“She is passionate about strong Anabaptist ministry and brings a heartfelt theological commitment to her adopted faith family,” Troyer was quoted as saying. “While she served at Houston, our congregation experienced the best pastoral ministry has to offer: preaching, caring and management.”

“Erica is also passionate about Mennonite emphasis on peace witness and radical hospitality,” Troyer added. “Her ministry is rooted in the belief that all people are welcome, and that community is the deepest expression of God’s desires.”

According to the Mennonite World Review, Albuquerque Mennonite Church consists of about 150 members and officially became a LGBT “welcoming community” in 2007. However, it did not immediately join the Brethren Mennonite Council for Lesbian, Gay, Bisexual and Transgender Interests.

“Our congregation has a majority of attenders who did not grow up Mennonite — who, like Erica, have chosen to join our faith community,” Andrew Clouse, a member of the church’s search committee, stated. “We look forward to finding more ways of articulating and sharing an Anabaptist faith that can flourish in locally derived expressions of Jesus’s call to discipleship, peacemaking and justice. We think Erica is well-equipped to help us do this.”

The website lists over 70 Mennonite Church USA congregations that are “willing to state publicly that they are welcoming to all, regardless of their sexual orientation and gender identity.”

According to Sojourners, Mennonite Church USA claims over 70,000 adult members and several openly LGBT individuals serving in associate pastors roles in churches across the nation.

In February, it was reported that the Allegheny Mennonite Conference licensed an openly married lesbian woman, who is an associate pastor at a Mennonite church in Hyattsville. The pastor, Michelle Burkholder, became the third openly LGBT minister credentialed for pastoral service in the Mennonite Church USA.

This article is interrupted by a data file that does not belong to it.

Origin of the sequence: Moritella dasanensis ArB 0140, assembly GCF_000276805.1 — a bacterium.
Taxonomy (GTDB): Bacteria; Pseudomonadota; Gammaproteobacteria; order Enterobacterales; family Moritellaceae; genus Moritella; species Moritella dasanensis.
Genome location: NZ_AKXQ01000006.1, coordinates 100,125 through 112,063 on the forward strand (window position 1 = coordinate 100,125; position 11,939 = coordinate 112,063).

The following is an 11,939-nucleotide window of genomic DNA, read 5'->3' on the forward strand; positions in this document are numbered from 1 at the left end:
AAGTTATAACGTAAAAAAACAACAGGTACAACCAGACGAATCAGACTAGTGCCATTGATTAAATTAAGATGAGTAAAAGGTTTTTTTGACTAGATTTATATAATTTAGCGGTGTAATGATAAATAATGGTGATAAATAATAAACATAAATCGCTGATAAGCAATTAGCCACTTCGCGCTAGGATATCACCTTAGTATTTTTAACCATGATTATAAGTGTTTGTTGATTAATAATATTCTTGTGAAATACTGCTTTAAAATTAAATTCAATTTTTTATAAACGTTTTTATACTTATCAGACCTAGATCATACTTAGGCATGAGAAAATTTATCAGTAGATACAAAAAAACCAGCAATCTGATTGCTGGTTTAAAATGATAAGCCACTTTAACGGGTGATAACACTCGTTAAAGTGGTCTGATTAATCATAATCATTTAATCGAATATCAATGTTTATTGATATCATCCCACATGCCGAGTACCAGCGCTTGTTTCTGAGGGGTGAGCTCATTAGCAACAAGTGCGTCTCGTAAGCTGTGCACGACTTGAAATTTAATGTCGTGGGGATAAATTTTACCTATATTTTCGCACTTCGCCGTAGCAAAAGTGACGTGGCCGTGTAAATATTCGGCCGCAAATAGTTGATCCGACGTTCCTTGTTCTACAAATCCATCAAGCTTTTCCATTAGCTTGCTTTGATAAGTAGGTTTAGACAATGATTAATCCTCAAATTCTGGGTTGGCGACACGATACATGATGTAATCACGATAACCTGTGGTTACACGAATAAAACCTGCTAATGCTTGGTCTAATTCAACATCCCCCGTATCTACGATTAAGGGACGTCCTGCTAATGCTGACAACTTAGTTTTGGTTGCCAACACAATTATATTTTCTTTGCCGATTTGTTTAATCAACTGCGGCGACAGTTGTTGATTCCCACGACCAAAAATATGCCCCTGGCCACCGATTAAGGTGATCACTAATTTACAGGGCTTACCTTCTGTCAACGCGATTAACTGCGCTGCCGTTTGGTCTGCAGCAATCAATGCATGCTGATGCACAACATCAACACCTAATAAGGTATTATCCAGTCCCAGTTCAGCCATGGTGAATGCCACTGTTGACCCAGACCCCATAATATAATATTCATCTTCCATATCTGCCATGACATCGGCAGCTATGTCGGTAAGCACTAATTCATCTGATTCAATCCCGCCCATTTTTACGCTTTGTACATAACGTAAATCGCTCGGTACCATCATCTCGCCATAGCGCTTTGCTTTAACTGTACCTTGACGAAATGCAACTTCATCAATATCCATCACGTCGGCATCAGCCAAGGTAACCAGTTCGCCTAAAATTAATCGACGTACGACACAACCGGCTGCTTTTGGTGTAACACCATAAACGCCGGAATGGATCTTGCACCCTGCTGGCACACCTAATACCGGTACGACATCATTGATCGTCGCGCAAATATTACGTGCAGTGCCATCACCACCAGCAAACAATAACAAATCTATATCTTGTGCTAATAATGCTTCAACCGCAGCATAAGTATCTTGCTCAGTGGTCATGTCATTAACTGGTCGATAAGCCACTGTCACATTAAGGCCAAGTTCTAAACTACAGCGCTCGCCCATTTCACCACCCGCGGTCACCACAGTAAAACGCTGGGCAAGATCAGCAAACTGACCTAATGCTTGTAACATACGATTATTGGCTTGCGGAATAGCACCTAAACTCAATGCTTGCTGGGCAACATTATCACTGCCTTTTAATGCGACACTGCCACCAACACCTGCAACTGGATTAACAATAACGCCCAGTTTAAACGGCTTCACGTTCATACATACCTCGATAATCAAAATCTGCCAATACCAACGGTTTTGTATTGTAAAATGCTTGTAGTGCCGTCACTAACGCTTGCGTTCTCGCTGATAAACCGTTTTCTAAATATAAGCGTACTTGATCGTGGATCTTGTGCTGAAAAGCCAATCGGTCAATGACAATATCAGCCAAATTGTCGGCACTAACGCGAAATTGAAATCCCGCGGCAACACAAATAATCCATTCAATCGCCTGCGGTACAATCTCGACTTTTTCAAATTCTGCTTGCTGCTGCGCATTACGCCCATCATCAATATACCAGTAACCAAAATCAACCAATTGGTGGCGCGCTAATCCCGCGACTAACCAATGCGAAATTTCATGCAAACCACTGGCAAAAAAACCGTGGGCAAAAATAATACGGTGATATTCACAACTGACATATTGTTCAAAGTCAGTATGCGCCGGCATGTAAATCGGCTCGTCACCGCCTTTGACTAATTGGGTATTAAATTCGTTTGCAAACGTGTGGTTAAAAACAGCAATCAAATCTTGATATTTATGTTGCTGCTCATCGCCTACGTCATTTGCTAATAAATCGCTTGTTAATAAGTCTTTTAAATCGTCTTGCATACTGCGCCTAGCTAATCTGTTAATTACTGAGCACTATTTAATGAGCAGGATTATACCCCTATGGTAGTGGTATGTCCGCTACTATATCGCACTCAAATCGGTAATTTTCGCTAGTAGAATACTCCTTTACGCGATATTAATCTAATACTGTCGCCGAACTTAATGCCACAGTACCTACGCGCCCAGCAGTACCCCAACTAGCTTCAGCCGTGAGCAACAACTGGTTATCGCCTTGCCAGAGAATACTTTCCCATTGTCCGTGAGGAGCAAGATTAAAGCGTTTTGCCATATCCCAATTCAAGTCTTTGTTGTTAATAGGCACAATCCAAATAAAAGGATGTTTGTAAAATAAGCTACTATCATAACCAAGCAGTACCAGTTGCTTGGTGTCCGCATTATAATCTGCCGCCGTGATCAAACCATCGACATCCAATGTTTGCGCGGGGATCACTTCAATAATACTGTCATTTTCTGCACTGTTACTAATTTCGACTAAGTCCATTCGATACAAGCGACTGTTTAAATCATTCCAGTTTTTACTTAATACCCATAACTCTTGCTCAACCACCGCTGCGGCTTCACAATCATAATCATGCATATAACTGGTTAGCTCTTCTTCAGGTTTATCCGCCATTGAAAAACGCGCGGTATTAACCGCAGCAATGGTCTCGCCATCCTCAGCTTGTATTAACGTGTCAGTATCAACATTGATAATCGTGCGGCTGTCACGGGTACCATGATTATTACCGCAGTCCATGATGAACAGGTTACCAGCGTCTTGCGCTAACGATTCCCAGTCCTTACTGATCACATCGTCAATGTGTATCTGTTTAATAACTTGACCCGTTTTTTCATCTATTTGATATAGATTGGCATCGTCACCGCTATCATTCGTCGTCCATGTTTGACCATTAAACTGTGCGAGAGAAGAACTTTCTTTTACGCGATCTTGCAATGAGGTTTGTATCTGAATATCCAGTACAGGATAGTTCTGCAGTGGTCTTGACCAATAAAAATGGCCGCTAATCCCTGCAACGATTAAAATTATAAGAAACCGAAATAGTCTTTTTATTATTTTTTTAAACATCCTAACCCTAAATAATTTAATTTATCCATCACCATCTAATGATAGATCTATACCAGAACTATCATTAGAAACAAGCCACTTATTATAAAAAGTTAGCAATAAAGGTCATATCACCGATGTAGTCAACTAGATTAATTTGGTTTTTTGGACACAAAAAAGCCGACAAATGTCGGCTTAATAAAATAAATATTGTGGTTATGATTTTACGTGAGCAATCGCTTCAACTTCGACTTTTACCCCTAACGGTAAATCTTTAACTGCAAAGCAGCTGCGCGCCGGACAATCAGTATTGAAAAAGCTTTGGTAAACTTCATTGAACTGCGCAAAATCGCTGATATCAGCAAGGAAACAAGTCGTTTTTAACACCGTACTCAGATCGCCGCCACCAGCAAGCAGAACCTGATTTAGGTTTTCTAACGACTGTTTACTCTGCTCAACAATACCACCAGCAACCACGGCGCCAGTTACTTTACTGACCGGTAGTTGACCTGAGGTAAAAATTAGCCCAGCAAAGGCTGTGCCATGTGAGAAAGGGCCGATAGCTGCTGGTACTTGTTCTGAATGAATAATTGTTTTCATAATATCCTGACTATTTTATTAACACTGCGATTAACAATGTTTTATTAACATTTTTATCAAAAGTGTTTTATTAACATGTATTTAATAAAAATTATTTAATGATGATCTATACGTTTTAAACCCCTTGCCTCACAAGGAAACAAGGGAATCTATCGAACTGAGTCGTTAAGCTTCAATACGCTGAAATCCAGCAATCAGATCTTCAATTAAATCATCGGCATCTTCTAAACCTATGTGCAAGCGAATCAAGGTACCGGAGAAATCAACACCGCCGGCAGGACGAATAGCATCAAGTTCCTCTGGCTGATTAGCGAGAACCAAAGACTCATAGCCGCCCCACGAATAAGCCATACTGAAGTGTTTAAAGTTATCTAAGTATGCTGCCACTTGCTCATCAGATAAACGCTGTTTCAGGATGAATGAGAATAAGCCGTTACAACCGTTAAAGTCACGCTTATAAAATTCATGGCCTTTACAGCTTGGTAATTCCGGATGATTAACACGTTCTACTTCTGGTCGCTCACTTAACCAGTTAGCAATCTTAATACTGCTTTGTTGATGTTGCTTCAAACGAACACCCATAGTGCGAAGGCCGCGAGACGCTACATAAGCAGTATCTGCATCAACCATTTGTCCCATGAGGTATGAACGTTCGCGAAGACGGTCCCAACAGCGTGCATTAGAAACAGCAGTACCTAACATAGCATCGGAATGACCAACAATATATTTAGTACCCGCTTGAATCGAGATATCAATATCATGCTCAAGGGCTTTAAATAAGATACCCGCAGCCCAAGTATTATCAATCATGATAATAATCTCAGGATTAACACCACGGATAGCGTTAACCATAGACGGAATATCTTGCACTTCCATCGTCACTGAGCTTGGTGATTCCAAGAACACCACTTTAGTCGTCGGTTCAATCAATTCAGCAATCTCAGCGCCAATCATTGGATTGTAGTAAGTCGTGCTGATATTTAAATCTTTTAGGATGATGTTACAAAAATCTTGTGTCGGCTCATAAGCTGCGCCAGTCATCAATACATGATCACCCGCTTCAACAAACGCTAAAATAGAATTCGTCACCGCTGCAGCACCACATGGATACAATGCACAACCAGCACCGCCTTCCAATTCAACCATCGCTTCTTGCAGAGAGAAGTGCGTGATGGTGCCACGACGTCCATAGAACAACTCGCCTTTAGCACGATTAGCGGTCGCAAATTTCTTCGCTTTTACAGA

But as Sojourners points out, “The membership guidelines of the MCUSA define marriage as a covenant between one man and one woman, categorize ‘homosexual…sexual activity as sin,’ and forbid MCUSA pastors from performing same-sex marriages.” Sojourners notes that the denomination has no plans to revisit its guidelines until 2019.

In 2015, Mennonite Church USA passed a resolution stating, “We acknowledge that there is currently not consensus within Mennonite Church USA on whether it is appropriate to bless Christians who are in same-sex covenanted unions.”

“Because God has called us to seek peace and unity as together we discern and seek wisdom on these matters, we call on all those in Mennonite Church USA to offer grace, love and forbearance toward conferences, congregations and pastors in our body who, in different ways, seek to be faithful to our Lord Jesus Christ on matters related to same-sex covenanted unions,” the resolution, titled “Forbearance in the Midst of Differences,” states.

[written by Samuel Smith]

Pentecostal Pastor Seeks Asylum in Germany, Fears Being Declared a Terrorist by Russia Gov’t

“Practically speaking, we are back in the same situation. These anti-terrorist laws are some of the most restrictive laws in post-Soviet history.”

(PHOTO: REUTERS/DAVID MDZINARISHVILI)A man passes a church during a sunset in Nizhny Novgorod, Russia, July 11, 2017.

A Pentecostal pastor has applied for political asylum in Germany and is living there as a refugee with his family, saying that he is fearful of being arrested and treated as a terrorist back home in Russia.

“It is very dangerous to return to Russia. There, I will be declared a terrorist and put behind bars,” pastor Alexey Kolyasnikov said in an interview with Germany’s Deutsche Welle.